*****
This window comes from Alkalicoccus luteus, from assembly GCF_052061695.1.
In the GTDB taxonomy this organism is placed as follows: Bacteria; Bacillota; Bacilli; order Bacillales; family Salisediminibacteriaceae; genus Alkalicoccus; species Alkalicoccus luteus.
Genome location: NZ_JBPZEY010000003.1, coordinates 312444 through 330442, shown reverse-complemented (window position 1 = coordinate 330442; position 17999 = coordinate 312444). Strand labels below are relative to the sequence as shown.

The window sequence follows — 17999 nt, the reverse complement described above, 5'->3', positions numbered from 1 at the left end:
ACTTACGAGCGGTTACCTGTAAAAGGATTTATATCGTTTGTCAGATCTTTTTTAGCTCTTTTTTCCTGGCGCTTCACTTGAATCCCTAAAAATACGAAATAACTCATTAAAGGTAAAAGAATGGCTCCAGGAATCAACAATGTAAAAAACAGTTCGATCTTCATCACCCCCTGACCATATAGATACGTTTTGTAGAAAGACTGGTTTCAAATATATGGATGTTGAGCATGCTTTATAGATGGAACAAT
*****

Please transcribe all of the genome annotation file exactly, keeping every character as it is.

This window comes from Alkalicoccus luteus, from assembly GCF_052061695.1.
In the GTDB taxonomy this organism is placed as follows: Bacteria; Bacillota; Bacilli; order Bacillales; family Salisediminibacteriaceae; genus Alkalicoccus; species Alkalicoccus luteus.
Genome location: NZ_JBPZEY010000003.1, coordinates 312444 through 330442, shown reverse-complemented (window position 1 = coordinate 330442; position 17999 = coordinate 312444). Strand labels below are relative to the sequence as shown.

The window sequence follows — 17999 nt, the reverse complement described above, 5'->3', positions numbered from 1 at the left end:
ACTTACGAGCGGTTACCTGTAAAAGGATTTATATCGTTTGTCAGATCTTTTTTAGCTCTTTTTTCCTGGCGCTTCACTTGAATCCCTAAAAATACGAAATAACTCATTAAAGGTAAAAGAATGGCTCCAGGAATCAACAATGTAAAAAACAGTTCGATCTTCATCACCCCCTGACCATATAGATACGTTTTGTAGAAAGACTGGTTTCAAATATATGGATGTTGAGCATGCTTTATAGATGGAACAAT